At least I know I can find it at Home Depot, which is very near me. What kind of tools did you dip? Can this stuff be used to touch up the chipped-off coating on my dishwasher racks? I may as well find out what else I can use it on, besides the slippers I haven't made or even felted the wool for! :>)

          3. KharminJ | | #28

            Josefly ~ We (ex-DH and I) just used it for typical tool handles - pliers and wrenches, like that. I was so-o-o-o not being "creative" in those days! I imagine it would work fine on the dishwasher racks, too. OOooh! I'm seeing bright blue rack-tips - kewl! Kharmin

          4. Josefly | | #29

            Chortle. Why not an individualized dishwasher interior? Circus colors?

          5. Gloriasews | | #30

            Nothing like having a happy, cheerful dishwasher, eh? :)

            Gloria

          6. Josefly | | #31

            Actually, I've taken a close look at my dishwasher rack, and I think the whole rack needs to be replaced. There are rust spots which are marking my dishes. I wonder what causes the coating on the rack to come off? How long does a dishwasher last, usually? I've had this one since a remodel 11 years ago. The one I had before that lasted much longer, and I don't remember having a problem with the racks like this. (Sorry, this has nothing to do with sewing, obviously. I really intend to use the rubbery stuff on some slipper soles, if I ever get around to making them. :>) )

          7. Gloriasews | | #32

            You might be able to buy new racks - check with the dealer, if the dishwasher is still working well & it in good shape otherwise.  I've had that happen, too, in the past (the rust marking your dishes).  I think it's caused by a cheap or thin coating on the racks, then the heat & detergent eventually deteriorated them.  Dishwashers, like other appliances, are expected to last only 10 years, & that's why the interiors aren't built as well as the old ones used to be - those lasted for 20 or 30 years.  If you can't get new racks, you might clean/sand the rust spots & coat them yourself - IF that coating can withstand heat & water - make sure you know that before you go to all that work.  Otherwise, you'll have no option but to buy a new dishwasher :(.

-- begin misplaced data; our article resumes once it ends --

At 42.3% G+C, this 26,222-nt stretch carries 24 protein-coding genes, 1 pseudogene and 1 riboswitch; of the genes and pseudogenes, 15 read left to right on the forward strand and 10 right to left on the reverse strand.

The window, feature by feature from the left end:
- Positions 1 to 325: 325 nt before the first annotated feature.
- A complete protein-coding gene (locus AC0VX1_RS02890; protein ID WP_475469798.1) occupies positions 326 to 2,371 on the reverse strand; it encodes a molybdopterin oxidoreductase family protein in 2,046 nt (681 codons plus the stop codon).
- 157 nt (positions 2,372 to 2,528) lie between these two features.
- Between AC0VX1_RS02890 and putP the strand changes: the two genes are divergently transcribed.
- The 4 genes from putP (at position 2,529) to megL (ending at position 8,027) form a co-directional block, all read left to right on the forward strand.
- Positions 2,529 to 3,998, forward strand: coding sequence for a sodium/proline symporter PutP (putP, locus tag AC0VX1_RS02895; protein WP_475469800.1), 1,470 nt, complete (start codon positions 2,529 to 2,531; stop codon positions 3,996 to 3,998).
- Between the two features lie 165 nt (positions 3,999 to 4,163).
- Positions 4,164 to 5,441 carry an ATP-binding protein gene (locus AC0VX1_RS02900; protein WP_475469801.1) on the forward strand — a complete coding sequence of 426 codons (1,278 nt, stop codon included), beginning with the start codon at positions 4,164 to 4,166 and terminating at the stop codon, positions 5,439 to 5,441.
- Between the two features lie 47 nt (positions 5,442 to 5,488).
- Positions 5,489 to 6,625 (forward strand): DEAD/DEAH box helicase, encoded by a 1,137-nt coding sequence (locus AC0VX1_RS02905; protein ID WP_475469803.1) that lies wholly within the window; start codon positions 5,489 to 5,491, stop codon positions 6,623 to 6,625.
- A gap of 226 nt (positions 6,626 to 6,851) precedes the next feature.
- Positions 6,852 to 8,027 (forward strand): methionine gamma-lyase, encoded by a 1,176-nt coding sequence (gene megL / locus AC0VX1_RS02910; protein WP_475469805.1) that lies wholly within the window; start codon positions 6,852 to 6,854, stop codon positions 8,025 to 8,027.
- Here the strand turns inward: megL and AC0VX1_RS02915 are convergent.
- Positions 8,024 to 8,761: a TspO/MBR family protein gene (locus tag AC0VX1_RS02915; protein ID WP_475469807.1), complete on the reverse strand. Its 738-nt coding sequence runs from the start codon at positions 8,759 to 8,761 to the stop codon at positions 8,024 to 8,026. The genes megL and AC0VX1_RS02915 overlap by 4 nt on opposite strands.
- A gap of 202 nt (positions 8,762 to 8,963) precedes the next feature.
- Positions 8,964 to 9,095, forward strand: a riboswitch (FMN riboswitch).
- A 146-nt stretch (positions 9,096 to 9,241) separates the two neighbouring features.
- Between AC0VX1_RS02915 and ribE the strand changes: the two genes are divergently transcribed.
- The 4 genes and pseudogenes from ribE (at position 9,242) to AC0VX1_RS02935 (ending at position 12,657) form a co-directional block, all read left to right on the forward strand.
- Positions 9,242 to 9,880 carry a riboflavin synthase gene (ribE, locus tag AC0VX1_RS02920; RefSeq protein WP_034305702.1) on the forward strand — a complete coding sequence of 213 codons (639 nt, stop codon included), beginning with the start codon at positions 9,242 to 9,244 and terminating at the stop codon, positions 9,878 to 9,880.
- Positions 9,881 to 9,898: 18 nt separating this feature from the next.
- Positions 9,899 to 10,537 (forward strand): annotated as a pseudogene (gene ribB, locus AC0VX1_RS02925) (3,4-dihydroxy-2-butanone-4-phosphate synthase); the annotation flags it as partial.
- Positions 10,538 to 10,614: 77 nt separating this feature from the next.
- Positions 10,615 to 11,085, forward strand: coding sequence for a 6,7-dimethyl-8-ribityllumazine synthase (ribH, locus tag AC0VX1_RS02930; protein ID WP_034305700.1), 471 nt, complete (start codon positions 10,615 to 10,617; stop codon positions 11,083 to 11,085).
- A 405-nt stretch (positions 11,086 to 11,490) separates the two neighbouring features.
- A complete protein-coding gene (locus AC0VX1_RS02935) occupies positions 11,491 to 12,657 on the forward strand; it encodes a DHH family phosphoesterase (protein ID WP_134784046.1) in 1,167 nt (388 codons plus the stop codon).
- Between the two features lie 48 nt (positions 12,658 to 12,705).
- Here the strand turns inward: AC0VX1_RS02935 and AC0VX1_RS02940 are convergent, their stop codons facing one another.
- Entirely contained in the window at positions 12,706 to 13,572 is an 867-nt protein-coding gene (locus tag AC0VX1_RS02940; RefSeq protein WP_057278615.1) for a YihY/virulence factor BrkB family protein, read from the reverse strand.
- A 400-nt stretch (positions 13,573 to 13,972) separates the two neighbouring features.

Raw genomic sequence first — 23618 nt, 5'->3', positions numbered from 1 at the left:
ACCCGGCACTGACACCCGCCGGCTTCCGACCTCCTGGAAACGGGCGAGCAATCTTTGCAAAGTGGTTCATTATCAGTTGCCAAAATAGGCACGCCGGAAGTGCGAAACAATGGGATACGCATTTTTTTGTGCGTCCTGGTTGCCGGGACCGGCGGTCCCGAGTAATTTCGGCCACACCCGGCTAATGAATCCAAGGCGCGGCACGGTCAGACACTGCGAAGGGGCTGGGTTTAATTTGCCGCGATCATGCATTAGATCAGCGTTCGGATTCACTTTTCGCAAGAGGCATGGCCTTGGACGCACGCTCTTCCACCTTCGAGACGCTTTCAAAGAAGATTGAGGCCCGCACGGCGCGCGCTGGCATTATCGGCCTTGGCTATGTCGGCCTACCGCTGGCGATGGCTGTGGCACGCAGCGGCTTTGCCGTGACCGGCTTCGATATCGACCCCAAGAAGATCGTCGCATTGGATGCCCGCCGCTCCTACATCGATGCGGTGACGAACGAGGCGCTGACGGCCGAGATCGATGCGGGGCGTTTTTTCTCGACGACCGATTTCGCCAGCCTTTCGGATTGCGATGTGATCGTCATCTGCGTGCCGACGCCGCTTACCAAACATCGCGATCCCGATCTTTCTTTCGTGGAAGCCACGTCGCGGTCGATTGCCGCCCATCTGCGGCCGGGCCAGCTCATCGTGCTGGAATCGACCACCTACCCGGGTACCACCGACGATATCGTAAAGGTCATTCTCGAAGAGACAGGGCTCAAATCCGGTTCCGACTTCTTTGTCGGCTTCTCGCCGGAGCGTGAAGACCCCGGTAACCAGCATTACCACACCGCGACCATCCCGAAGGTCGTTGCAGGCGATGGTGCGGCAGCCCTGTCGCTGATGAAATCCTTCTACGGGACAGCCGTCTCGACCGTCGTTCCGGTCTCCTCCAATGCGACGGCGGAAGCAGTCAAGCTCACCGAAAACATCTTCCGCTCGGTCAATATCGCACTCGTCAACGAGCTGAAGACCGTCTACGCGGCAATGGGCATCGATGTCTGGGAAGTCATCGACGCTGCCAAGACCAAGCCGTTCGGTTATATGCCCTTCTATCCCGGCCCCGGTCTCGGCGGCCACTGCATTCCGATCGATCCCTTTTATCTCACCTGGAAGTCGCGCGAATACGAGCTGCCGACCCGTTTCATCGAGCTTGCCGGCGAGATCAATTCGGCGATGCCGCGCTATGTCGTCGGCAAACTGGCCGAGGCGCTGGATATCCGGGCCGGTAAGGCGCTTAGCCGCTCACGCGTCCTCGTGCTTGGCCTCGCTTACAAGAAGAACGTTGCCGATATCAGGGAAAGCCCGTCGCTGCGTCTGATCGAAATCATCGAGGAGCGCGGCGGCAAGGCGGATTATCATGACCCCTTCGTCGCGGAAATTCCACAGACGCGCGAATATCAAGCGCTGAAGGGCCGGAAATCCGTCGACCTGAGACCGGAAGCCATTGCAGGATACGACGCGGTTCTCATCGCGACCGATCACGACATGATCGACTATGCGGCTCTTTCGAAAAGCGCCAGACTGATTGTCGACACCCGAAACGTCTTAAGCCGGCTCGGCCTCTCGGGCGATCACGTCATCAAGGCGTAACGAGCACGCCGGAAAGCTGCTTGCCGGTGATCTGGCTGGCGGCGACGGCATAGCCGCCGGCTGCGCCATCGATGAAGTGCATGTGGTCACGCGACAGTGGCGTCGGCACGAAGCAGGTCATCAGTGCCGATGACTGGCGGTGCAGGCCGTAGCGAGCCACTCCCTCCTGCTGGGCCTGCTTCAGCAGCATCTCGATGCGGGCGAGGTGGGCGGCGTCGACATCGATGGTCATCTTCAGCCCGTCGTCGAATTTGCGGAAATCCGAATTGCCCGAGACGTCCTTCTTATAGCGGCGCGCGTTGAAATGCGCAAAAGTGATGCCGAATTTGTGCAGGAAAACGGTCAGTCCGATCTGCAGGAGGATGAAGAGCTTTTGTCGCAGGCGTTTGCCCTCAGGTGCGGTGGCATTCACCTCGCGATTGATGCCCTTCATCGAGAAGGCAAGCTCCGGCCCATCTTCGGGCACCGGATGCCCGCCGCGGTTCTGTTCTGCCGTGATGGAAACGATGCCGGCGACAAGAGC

Our postings do tend to switch subjects in mid-stream, eh?  Just like actual conversations around a table!  As for the slipper bottoms, I'm going to get the Safe Tread (the sew-on fabric with the vinyl dots that is used on the feet of children's sleepers).

            Gloria

          8. sydneymath | | #33

            Hello, my name is Sydneymath.  I just joined the forum tonight and have read clear through several threads.  Oh, unintentional pun, honest! 

            I had that problem with rust on my dishwasher racks.  I have copied and pasted an item from Miles Kimball catalog that I solved it with.  It has been quite a few years ago that I used this "goop" but I don't remember any problems with it.  Their stuff usually works pretty well.

            http://www.mileskimball.com/MilesKimball/Shopping/ProductDetail.aspx?CID=Kitchen+-+KK&SCID=Sink+Basics+%26+Cleanup&CollectionID=DC0001122&SiteNum=0&num=410

            I have loved this last hour while I've read a lot of posts.  I'll be back.

             

            Sydneymath

            P.S.  What time zone are you in?  It's 2 am in mine--Pacific Time.  I don't know if the times posted are just each person's own time, or what.  I'm up pretty late tonight, trying to finish a table runner for Thanksgiving.

          9. User avater
            ThreadKoe | | #34

            Hello and Welcome!  Lots and lots to read here.  And a few giggles too.  Thanks for posting the link.  Most helpful for us do it yourself types, tee hee. 

            I think the timezones are for your area, so that you know when the posts were done in relation to where you are.  Since we all come from all over, it tells us who posts when in the middle of your night, or who posts when you are online.   Cathy

          10. Josefly | | #35